Let op, internationals! Thousands of landlords in the Netherlands do not return deposits to their tenants — even when nothing has been damaged in the rental property.
This is often seen in cases where the tenant is an expat, with hundreds of incidents occurring in, you guessed it, Amsterdam.
The alarm has been sounded by various Dutch rental organisations who assist tenants.
“What is striking is that many expats have to deal with it. They often have to pay two to three times the rent as a deposit. And an apartment in Amsterdam easily costs €2000 per month. Then you are talking about €4000 to €6000,” Gert Jan Bakker of the rental organisation, !Woon, tells the NOS.
Expats are the ideal target
Bakker explains that expats are the ideal victim when a landlord wants to get greedy and try to keep the deposit. This is because they often don’t stay in one place for too long, meaning that the landlord can receive multiple deposits in the span of a few years.
On top of this, expats are more likely to move abroad, making it more difficult for them to reach the landlord should they fail to return the deposit.
“Such a landlord knows this and then thinks: why should I repay the deposit?” Bakker tells the NOS, “But even if a tenant is now in Tokyo, we try to get that deposit back, with letters, collections and subpoenas.”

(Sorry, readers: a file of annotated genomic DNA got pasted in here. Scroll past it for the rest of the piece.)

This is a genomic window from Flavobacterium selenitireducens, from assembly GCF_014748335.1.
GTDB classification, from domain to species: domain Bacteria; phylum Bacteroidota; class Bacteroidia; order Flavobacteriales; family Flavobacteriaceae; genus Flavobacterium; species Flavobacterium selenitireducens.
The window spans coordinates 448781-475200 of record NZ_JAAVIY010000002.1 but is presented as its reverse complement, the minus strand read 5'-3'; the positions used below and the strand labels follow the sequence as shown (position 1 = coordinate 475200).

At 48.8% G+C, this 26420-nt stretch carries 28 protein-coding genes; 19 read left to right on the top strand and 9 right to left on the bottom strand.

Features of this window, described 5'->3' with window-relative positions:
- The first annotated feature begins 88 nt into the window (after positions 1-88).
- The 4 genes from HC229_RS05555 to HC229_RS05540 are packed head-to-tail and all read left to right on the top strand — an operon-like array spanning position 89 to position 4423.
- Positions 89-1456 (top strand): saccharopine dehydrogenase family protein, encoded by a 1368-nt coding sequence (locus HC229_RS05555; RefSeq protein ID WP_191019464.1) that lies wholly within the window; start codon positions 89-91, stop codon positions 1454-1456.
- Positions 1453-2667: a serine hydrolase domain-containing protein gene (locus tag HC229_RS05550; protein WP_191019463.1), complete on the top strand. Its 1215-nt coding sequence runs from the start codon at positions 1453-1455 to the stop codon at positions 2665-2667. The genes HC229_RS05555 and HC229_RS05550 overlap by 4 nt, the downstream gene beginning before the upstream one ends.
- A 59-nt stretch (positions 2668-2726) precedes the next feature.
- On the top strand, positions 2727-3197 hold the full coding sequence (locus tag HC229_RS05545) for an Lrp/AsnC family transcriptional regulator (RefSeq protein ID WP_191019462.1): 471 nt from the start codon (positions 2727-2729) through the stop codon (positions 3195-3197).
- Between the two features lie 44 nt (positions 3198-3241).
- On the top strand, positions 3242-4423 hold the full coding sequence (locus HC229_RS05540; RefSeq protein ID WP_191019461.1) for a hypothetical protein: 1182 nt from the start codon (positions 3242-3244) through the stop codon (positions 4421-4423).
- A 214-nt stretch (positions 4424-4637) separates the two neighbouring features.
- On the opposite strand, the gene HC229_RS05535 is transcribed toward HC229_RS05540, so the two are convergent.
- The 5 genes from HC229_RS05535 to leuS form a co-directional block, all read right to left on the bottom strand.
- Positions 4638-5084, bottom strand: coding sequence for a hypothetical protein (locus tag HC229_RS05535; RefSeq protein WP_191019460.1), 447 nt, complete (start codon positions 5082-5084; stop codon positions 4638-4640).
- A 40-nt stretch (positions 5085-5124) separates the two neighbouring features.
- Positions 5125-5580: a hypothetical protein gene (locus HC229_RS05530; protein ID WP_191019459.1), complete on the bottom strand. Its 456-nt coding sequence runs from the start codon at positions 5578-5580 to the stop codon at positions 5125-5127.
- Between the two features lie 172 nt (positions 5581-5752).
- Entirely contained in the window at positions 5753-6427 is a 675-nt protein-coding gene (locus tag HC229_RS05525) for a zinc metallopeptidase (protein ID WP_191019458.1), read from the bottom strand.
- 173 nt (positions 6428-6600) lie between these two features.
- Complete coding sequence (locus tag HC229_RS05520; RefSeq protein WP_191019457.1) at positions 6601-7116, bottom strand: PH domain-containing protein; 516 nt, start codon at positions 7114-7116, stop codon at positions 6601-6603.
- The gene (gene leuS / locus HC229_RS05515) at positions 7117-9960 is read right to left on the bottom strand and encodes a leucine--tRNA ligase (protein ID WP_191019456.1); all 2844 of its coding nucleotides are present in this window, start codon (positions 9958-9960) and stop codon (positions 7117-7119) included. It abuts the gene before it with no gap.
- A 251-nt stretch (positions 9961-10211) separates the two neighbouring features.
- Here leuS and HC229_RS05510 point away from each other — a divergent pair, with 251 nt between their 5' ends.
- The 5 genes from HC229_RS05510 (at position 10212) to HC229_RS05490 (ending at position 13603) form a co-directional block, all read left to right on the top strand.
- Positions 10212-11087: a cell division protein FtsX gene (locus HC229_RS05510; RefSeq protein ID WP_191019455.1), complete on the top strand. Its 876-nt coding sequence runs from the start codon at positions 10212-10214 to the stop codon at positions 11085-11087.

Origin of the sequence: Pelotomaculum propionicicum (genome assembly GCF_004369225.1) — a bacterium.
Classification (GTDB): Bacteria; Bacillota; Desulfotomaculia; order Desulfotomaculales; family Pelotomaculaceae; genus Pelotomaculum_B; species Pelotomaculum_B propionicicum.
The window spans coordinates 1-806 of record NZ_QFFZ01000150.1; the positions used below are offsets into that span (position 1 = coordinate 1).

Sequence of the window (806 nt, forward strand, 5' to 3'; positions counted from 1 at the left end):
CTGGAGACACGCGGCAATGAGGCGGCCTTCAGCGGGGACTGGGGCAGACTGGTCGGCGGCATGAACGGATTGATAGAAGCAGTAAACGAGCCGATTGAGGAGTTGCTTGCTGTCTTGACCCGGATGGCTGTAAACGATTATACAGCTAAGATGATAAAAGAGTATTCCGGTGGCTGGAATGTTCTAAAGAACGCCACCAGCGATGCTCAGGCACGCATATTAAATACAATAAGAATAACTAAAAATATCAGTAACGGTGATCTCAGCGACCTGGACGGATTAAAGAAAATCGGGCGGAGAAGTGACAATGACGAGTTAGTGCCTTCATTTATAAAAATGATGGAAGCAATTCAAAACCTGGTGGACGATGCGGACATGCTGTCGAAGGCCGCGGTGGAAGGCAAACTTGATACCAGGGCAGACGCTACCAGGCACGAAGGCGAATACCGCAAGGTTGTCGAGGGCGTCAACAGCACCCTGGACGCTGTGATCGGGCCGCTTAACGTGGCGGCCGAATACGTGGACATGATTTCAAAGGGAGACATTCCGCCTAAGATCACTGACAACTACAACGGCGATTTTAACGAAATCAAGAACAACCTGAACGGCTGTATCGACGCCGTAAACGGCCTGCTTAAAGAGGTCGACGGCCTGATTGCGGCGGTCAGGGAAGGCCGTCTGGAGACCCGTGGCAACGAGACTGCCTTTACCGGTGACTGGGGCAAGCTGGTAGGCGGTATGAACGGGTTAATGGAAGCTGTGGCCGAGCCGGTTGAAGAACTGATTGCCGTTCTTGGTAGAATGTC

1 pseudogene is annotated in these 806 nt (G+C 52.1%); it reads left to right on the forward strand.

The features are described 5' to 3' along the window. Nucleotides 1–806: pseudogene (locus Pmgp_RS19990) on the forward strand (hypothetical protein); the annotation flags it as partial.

Hope to deter the tenant
Hit the gym folks, because coming after these landlords often requires an almighty effort — and they know it. Landlords hope that the tenant will be deterred by the many hoops involved in taking legal action against them. This is especially difficult if you are trying to do so from abroad.
Fleur van Leeuwen of Urbannerdam — an organisation that helps tenants in the municipalities of Leiden, Utrecht, Rotterdam and many others — explains to the NOS that tenants “have to consider whether the costs outweigh the possible profit. It often takes a €500 deposit to hire a lawyer.”
How to prevent this from happening
Bakker offers some tips for tenants in order to avoid getting swindled by their landlord. The first thing to do is to carry out an inspection of the room with your landlord when you first move in and out of the property.
Document everything. Take note of any initial damage by taking pictures, this way you have proof should your landlord try to claim the cost from your own deposit.
It’s also important to establish whether the property has suffered damage, or simply normal wear and tear, Bakker explains. “A new scratch on the floor does not mean that the landlord can withhold a deposit. It must be real damage, for example, if you kicked a door.”
Stay safe out there folks, and don’t get swindled!
Have you has similar experiences with your landlord? Tell us in the comments below!
Feature Image: rsedlacek/Depositphotos